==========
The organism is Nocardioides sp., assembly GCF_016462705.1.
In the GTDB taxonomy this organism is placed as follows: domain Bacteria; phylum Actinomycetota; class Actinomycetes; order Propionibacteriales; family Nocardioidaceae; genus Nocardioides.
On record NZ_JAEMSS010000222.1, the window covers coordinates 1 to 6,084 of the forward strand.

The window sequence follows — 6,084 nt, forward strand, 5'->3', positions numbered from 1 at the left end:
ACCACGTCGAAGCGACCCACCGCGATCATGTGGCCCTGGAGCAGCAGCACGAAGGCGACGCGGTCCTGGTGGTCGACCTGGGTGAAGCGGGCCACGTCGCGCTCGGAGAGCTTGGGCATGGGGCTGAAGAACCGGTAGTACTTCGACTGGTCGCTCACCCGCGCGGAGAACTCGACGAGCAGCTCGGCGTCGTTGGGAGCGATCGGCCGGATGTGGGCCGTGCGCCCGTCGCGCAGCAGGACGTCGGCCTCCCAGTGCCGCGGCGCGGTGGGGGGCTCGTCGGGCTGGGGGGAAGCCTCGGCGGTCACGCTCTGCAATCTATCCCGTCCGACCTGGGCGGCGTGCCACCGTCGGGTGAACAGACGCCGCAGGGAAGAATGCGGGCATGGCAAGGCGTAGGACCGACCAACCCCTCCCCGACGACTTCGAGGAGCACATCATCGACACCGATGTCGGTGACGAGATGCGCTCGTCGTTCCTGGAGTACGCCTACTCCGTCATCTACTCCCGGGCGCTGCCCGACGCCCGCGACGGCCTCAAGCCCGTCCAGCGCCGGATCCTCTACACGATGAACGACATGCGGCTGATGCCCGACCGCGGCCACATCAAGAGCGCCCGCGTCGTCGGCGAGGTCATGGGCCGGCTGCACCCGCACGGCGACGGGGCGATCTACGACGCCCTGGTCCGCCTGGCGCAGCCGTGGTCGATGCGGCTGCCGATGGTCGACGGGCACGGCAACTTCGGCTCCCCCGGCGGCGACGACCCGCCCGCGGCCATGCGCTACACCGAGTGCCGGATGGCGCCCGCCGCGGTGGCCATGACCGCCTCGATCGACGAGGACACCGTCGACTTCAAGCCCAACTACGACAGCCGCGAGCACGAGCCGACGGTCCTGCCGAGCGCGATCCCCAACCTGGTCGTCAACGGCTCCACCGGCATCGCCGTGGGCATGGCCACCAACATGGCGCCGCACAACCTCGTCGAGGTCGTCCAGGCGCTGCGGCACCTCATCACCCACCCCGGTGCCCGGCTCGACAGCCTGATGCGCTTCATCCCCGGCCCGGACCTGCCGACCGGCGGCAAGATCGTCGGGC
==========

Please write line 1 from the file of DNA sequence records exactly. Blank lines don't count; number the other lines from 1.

The organism is Nocardioides sp., assembly GCF_016462705.1.